For the puppeteer, reading Freud’s and Jentsch’s essays is a remarkable experience because both are filled with references to the essential nature of puppetry. By this I don’t mean that the two writers are focused on puppets per se but that the references they make to uncanny experience involve the animation of objects – the essence of puppet theatre. That essence is inextricably linked to long-standing human desires to play with the material world, in performances focused on wood, stone, plastic, metal, glass, paper, bone, and other objects that, as the result of our human intervention, move around, speak, and otherwise seem to possess life. Thinking of the terminology Jentsch and Freud use to explain the uncanny, we could say that the essence of puppet, mask, and object performance is the animation of the dead world by living humans. Before examining their different versions of the uncanny, I would like to consider why the concept itself is a modern problem.

Ubiquity and invisibility of object performance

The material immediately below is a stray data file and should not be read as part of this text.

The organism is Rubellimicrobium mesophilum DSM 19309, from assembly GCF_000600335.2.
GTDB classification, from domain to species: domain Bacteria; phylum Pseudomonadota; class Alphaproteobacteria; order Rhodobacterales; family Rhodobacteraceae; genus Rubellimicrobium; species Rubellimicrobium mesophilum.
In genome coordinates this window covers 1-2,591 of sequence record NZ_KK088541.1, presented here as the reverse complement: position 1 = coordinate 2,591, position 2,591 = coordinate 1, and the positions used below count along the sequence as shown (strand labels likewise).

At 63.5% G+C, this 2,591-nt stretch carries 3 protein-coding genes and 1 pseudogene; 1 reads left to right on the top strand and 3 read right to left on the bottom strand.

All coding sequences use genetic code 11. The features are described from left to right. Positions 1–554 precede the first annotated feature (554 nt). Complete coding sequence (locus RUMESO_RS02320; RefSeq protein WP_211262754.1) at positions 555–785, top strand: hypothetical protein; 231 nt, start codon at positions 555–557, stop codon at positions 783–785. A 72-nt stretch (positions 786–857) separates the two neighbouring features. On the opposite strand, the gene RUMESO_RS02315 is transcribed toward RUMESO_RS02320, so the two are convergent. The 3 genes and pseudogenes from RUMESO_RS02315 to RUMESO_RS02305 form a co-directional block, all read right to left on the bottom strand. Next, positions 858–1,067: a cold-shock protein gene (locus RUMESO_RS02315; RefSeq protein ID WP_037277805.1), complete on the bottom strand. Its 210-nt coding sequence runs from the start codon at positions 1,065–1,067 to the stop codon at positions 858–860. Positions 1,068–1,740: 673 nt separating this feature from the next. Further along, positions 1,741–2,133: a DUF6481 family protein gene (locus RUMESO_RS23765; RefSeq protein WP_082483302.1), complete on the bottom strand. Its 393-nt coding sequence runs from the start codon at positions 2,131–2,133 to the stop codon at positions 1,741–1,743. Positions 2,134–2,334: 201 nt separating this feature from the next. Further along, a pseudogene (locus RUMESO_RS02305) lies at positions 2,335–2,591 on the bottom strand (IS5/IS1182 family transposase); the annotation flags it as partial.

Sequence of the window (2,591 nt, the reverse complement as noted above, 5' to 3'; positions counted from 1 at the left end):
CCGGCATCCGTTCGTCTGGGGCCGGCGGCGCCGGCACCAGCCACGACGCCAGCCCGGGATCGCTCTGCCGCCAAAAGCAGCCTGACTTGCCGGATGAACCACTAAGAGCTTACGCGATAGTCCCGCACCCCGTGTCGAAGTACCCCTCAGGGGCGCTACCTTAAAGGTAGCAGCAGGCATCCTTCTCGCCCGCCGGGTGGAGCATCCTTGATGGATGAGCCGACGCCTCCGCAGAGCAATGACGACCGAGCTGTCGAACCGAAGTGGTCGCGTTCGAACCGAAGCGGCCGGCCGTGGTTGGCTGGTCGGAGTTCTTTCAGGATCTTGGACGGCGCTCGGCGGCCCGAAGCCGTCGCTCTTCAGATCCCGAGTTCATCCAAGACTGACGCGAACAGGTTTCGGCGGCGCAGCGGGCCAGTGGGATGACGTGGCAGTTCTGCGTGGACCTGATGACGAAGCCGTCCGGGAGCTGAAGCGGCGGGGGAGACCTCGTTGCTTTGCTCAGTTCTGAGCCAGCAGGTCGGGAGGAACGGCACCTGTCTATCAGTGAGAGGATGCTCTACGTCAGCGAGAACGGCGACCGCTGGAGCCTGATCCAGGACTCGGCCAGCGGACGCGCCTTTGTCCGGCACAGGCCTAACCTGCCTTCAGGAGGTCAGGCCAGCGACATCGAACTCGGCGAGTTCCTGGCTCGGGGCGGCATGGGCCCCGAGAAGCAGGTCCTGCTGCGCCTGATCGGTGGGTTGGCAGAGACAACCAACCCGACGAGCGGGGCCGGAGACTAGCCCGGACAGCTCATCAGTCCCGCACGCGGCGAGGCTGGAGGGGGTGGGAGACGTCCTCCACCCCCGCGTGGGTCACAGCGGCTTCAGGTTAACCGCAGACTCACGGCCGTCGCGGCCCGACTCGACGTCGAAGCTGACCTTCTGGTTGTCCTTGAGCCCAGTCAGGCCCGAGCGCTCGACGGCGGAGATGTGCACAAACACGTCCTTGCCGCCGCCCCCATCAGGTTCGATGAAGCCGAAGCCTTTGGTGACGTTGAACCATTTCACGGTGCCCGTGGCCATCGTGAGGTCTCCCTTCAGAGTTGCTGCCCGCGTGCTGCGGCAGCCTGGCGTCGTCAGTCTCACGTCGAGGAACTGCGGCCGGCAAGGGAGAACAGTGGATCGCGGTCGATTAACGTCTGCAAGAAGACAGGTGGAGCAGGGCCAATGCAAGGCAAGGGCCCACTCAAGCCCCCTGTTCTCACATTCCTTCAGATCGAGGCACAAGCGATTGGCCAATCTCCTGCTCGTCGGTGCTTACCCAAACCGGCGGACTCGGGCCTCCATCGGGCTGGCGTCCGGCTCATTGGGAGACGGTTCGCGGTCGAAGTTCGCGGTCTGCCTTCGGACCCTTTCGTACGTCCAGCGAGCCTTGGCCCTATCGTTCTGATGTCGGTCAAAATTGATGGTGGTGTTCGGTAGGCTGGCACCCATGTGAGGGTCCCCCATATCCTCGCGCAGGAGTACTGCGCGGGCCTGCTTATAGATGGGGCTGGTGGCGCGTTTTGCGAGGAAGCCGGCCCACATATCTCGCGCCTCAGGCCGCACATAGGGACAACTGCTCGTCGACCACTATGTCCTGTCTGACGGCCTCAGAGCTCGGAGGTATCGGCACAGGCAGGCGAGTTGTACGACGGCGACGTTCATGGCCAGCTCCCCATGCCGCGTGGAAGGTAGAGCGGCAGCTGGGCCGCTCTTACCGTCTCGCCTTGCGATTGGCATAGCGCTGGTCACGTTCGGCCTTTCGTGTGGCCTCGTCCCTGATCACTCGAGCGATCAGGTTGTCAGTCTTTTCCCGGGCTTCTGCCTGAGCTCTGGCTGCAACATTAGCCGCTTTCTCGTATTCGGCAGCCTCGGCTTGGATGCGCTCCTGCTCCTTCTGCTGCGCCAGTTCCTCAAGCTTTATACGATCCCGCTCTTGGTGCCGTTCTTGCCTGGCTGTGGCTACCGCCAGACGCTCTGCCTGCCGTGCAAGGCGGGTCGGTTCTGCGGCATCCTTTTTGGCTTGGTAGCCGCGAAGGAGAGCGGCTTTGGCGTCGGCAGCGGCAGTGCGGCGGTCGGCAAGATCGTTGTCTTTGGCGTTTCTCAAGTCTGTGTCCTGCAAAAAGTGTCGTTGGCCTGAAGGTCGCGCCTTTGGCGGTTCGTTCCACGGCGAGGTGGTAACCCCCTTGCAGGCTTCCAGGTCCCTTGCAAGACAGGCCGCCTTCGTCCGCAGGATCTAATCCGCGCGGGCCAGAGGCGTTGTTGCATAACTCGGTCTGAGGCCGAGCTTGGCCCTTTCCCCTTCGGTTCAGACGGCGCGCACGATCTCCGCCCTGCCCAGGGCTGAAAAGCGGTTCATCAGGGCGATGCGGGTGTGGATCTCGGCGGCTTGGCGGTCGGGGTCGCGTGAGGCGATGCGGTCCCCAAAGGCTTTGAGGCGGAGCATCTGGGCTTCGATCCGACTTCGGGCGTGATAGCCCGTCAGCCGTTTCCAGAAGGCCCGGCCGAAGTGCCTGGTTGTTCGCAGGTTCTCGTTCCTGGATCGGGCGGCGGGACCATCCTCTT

Performance with objects, puppets, and machines is a ubiquitous global presence today, as it has been since the mid-nineteenth century. Not only do traditional puppet, mask, and object performances coexist with efforts to reinvent those forms, but also contemporary material culture – in particular, machines and digital media – constitutes a network of intense, daily, human-object performance relationships affecting millions of people. For example, on October 8, 2013 I noticed the following in the Arts section of The New York Times: a photo of a vintage flatbed truck adorned with a battering-ram style giant head, installed as sculpture in a park in Queens, New York; a shot of giant puppets emerging from the Pacific Ocean as part of Basil Twist’s Seafoam Sleepwalk performance in Santa Monica, California; a photo of a traditional Indian masked dance to be performed by Rajika Puri in New York City; a picture of an ornate graffiti design on a New York City subway car entitled “Stay High 149”; and an image of the star of a new digital animation television series, Sabrina: Secrets of a Teenage Witch. All of these events are examples of a material performance culture that spans geography and chronology, as well as form: puppets, masks, machines, digital animation. They are intricately connected aspects of our modern interplay with performing objects, and yet in the pages of the US “paper of record,” there is no critical or analytical sense of how these forms might connect with each other as aspects of material performance. In that sense their presence as a cohesive cultural force can seem invisible.